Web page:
"bob"
praise his sweet name!
 
Old 09-06-2009, 06:09 PM   #5
mrmnemo
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Originally Posted by linuxpokernut View Post
I find slackware to be extremely stable compared to ANY os I have ever
How so? what about issues with hardware issues with each new release across all distros? while i can agree with you as far as stability when taking into consideration that slackware tries to employee new hardware while remain stable...i have yet to use ANY distro which beats windows here. that said, linux offers more freedom, the rope to hang yourself with so to speak. i find this to be appealing.
 
Old 09-07-2009, 02:55 AM   #6
Anonymo
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Quote:
Originally Posted by mrmnemo View Post
How so? what about issues with hardware issues with each new release across all distros? while i can agree with you as far as stability when taking into consideration that Slackware tries to employee new hardware while remain stable...i have yet to use ANY distro which beats windows here. that said, linux offers more freedom, the rope to hang yourself with so to speak. i find this to be appealing.
It is as you said above, just Linux + programs.

The installer is the same one, hasn't changed much at all, all/most the bugs have been worked out. It's had YEARS to mature and it shows, as Slackware installer is sometimes the only thing that will work on some equipment. Same can be said about the package manager, pkgtools, minimal changes.

The fact that Patrick does not use Slackware as a guinea pig for all the bleeding edge software. He only uses software that is up to date but the stable version. You can see this for yourself in the program Pidgin, Slackware uses 2.5.x version, even though the latest is 2.6.2 with video conferencing and such. Or KDE 4.2.x and not 4.3. Thorough testing goes into every program to ensure that it works well with other programs/libraries. It took ages for Pat to include 2.6 kernel, to upgrade Apache and many other examples. Why? Because it has to work. If not, it is not included. An older version will be included as long as it works. Policykit is another example.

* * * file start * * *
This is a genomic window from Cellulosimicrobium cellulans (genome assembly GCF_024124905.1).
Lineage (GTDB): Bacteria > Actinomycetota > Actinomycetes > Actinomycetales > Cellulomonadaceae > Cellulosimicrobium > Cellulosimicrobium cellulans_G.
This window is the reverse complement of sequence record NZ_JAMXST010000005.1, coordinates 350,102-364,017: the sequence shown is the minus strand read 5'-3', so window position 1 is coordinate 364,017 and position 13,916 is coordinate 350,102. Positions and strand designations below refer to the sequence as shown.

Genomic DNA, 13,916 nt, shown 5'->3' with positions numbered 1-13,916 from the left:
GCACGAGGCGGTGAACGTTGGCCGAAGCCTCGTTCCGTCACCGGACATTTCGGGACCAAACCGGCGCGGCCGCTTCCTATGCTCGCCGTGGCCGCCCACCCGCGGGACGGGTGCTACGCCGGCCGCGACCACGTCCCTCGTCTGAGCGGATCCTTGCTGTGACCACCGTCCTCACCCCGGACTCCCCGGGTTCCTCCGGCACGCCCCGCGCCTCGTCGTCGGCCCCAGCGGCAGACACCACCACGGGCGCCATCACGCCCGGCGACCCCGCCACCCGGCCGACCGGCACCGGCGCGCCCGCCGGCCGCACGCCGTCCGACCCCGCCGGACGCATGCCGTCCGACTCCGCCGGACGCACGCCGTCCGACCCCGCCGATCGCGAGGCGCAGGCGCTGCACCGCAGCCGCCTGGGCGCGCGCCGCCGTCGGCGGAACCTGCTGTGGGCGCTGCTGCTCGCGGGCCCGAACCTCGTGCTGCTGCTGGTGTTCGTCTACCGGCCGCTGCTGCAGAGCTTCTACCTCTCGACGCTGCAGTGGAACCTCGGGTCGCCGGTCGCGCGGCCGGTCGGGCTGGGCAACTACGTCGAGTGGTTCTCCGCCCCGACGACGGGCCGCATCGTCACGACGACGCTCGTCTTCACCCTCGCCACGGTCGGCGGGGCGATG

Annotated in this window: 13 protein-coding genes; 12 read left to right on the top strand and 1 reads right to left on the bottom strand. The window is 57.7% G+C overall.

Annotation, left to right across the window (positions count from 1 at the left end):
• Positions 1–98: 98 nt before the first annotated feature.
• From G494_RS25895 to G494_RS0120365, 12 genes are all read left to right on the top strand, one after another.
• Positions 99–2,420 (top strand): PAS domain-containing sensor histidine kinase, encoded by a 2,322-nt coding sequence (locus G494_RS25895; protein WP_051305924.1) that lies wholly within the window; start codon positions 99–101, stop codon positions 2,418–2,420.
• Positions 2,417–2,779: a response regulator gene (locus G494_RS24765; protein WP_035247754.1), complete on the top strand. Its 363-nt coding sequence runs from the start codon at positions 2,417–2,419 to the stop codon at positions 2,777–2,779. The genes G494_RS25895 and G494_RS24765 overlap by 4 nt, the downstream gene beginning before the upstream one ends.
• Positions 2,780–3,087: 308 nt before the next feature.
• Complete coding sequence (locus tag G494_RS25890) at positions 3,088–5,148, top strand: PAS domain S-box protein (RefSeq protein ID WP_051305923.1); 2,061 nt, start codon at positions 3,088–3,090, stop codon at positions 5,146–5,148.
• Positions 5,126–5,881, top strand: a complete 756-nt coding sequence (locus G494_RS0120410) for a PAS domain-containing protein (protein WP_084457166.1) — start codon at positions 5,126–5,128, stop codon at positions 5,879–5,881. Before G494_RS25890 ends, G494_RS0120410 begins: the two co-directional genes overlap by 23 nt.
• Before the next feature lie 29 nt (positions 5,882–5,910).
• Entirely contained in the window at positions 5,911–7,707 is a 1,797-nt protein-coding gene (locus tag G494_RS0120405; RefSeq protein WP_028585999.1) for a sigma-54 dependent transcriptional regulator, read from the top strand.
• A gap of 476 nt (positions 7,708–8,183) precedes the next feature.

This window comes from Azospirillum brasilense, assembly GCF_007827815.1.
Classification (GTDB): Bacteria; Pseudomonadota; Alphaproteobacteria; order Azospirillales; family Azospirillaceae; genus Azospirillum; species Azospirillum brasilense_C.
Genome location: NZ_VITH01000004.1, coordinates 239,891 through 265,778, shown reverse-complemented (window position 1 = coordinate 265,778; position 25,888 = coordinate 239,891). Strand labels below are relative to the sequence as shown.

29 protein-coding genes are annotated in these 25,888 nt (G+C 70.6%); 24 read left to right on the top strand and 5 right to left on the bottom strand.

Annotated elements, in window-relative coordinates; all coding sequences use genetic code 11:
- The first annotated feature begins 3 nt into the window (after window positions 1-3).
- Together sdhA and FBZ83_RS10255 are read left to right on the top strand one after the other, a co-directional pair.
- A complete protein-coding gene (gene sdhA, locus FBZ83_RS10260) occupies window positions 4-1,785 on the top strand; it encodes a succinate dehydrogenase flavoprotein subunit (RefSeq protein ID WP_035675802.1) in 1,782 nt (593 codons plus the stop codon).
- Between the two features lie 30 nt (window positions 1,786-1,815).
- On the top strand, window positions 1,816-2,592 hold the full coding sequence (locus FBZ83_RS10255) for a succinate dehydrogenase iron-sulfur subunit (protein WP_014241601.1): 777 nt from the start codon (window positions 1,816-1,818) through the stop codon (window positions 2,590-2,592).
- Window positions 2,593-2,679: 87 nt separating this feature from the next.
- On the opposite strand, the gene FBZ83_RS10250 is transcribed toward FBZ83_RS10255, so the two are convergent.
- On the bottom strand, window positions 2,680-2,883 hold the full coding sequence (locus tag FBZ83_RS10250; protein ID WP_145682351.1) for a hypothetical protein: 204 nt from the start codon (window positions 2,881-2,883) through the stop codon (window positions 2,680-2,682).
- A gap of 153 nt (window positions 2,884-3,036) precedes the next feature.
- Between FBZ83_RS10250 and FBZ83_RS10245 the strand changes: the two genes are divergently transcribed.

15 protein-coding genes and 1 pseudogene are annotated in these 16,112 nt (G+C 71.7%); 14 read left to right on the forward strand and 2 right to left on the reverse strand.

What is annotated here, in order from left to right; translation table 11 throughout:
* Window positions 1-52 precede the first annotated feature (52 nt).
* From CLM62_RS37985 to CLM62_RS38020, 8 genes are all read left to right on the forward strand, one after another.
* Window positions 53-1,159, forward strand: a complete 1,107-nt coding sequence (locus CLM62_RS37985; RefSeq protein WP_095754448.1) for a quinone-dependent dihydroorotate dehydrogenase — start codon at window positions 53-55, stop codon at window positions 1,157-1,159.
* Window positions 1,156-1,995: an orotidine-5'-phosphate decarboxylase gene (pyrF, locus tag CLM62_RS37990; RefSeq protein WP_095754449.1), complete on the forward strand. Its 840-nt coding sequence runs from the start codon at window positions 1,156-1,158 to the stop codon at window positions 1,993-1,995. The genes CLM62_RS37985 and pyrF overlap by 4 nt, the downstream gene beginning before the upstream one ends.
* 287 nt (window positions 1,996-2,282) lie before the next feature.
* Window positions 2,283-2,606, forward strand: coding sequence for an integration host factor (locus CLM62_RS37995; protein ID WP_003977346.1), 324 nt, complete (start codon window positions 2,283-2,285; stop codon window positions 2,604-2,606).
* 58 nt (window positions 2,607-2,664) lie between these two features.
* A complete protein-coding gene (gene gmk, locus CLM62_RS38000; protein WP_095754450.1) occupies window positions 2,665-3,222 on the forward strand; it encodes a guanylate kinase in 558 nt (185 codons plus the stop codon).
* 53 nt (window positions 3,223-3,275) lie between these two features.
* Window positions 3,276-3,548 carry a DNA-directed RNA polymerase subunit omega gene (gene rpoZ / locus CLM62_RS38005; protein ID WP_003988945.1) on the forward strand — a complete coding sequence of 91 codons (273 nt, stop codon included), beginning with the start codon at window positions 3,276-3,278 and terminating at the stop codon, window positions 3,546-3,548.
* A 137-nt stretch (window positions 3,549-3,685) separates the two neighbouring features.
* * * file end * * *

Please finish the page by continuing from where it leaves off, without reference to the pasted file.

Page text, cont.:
I think this is why Slackware is so stable. If something works well (installer, package manager,) why change it? If a program does not do as intended, why include it?

If you want something that works, is tested, it's retested and tested again, use Slackware, Debian, RH ETC. If you want to be a guinea pig, a tester or bleeding edge, use Ubuntu, Arch, Fedora, ETC.
 
Old 09-07-2009, 05:02 AM   #7
mrmnemo
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Talking

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Originally Posted by Anonymo View Post

I think this is why Slackware is so stable. If something works well (installer, package manager,) why change it? If a program does not do as intended, why include it?

If you want something that works, is tested, it's retested and tested again, use Slackware, Debian, RH ETC. If you want to be a guinea pig, a tester or bleeding edge, use Ubuntu, Arch, Fedora, ETC.